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Food review: Gyu Bar's nine-course wagyu omakase offers a gastronomic journey through Japan

Jasmine Alimin
Jasmine Alimin • 5 min read
Food review: Gyu Bar's nine-course wagyu omakase offers a gastronomic journey through Japan
Gyu Bar’s new nine-course wagyu omakase takes you on a gastronomic journey through seven prefectures of Japan
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Gyu Bar’s new nine-course wagyu omakase takes us on a gastronomic journey through seven prefectures of Japan, featuring buttery soft beef prepared in a variety of cooking styles

Since its opening in 2018, The Gyu Bar has been a veritable dining destination for meat lovers to enjoy premium Japanese wagyu served with a generous dose of omotenashi, the cornerstone of Japanese hospitality.

The cosy 35-seater, nestled amongst other numerous dining spots near the Mercure and Novotel hotels on Stevens Road, boasts a modern minimalist interior with calming hues of indigo blue juxtaposed against the dark wood of the furniture that discreetly conceal smokeless Shinpo grills used for yakiniku. Although it’s nothing like a traditional Japanese restaurant, the atmosphere here is inviting and unpretentious.

The contemporary dining bar is the brainchild of Chef Tomoo Kimura of the eponymous one-Michelin-starred restaurant at Palais Renaissance, F&B entrepreneur Karen Cheng and founder of The Travelling C.O.W. (Chef On Wheels), and investment director Chua Weiling. Combining their deep product knowledge, quality of provenance and versatility of preparation, the The Gyu Bar’s founders deliver honest food with an unwavering commitment to quality and service.

A dinner experience here will always begin with a free shot of sake served in a cup of your choice from the founders' personal collections of over 150 sake cups beautifully displayed at a Sake Glass Wall behind the bar.

Originally focused solely on yakiniku, The Gyu Bar has expanded its dining repertoire with the introduction of sukiyaki and shabu shabu. As part of the omotenashi experience, the wait staff will expertly guide diners on which cooking style suits their selection of beef, which is airflown chilled, not frozen, into Singapore weekly.

Certainly, the best way for beef aficionados to thoroughly enjoy all types of Japanese wagyu is to order the omakase which Gyu Bar is known for. The restaurant offers eight- to 10-course omakase menus ($138–$198) each with a highlight of quality beef prepared yakiniku-style, and a nine-course wagyu-centric omakase menu ($238++) which applies a variety of cooking techniques to bring out the different flavour profiles for each cut of wagyu. The latter is unique in that it takes us on a mouth-watering journey through seven different prefectures of Japan.

The epicurean adventure begins with a duo of snacks: beef tartare made with creamy-buttery Wa Oh wagyu chuck rib (from Kumamoto Prefecture) blended with tossed onions and a house-blend sauce, and filled into a mini waffle cone crowned with super sweet Hokkaido uni. The second snack is a decadent mouth-popper: uni tempura topped with generous dollop of uni, fresh crab and caviar.

As a starter, we sample the first-place winner in the Wagyu Olympics 2017 — Satsuma wagyu chuck rib from Kagoshima Prefecture. This cut of meat, served chilled with a mini salad and house-made sesame dressing, is extremely tender with well-balanced marbling and intensely buttery flavour.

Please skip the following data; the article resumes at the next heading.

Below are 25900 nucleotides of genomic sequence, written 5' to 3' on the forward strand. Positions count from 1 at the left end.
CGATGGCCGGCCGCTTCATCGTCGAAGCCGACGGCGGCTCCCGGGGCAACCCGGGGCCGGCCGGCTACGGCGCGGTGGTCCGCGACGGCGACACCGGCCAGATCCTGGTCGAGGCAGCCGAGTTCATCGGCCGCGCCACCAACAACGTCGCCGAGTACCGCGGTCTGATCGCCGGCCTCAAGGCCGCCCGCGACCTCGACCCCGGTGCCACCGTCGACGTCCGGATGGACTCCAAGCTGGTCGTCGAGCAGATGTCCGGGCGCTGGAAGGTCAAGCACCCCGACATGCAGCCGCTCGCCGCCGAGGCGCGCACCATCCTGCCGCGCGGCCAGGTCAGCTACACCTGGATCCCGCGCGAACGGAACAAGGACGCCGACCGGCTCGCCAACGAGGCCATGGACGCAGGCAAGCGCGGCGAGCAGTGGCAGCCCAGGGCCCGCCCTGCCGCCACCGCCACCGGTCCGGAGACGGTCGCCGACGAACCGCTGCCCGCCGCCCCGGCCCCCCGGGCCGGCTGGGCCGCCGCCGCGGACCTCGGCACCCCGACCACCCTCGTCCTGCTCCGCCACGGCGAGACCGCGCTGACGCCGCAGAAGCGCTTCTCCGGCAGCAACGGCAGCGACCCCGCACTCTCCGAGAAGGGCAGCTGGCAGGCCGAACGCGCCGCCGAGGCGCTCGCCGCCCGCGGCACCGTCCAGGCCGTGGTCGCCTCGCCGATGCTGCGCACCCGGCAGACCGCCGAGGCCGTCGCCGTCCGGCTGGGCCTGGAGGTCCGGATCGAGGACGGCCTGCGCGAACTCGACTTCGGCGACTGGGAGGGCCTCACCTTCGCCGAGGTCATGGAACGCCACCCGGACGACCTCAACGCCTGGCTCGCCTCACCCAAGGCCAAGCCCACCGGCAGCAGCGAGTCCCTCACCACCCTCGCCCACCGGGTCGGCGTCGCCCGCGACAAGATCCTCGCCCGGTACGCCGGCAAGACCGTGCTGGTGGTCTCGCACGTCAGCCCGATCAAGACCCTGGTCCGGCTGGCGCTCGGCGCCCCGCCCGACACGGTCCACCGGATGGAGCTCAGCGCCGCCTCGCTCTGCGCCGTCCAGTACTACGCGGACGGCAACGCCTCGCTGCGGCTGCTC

The following platter features tasting portions of seasonal starters and the star of the show, Ohmi wagyu temari — a luscious slice of sirloin torched and draped over temari rice and topped with freshly shaved truffle. We learn that Ohmi from Shiga Prefecture is the oldest wagyu variant in Japan with a history of more than 400 years.

For the fifth dish, we tuck into a healthier, leaner cut of Tankaku wagyu sirloin steak (from free-range shorthorn cattle of Iwate Prefecture), prepared katsu-style with panko breadcrumbs on a bed of aromatic Japanese curry.

The highlight of the omakase is the yakiniku platter of Miyazakigyu beef featuring three different cuts — sirloin, tenderloin, and chuck rib — each offering a unique taste profile. Known for its signature snowflake marbling and depth of flavours, this meat from the Miyazaki Prefecture pairs perfectly with simple condiments like sea salt, wasabi, garlic chips or leek sauce.

We then enjoy a comforting shabu shabu of seasonal greens, konyaku noodles and Sanuki Olive wagyu, all gently simmering in an aromatic dashi soup. As the name suggests, Sanuki Olive beef from Kagawa Prefecture — one of the rarest in the world — is derived from a small herd of 1,700 cattle that are fed olives as part of their diet, giving the meat its unusual tasty umami flavour.

Before the meal concludes with a seasonal soup and dessert, guests need to make space for a carb-laden dish: a choice of Aburi Wagyu Uni Chirashi Mini Don, or Chilled Aburi Wagyu Inaniwa Udon. Both feature sweet-savoury Furano wagyu chuck rib from the Hokkaido Prefecture, known for its well-fed cattle that graze on wheat, hay, rice and wheat straw, okara and beet pulp.

For its hefty price tag, the nine-course meal is well worth the splurge — not just for its diverse range of wagyu offered but also the versatility in cooking techniques and warmest of hospitality. Do book in advance to avoid disappointment.

30 Stevens Road #01-08 (near the entrance of Mercure Hotel)

Tel: 6732-0702 / 9150-3164
Email: [email protected]

Opening Hours
Mondays to Sundays
Lunch: 12pm to 3pm
Dinner: 6pm to 10pm

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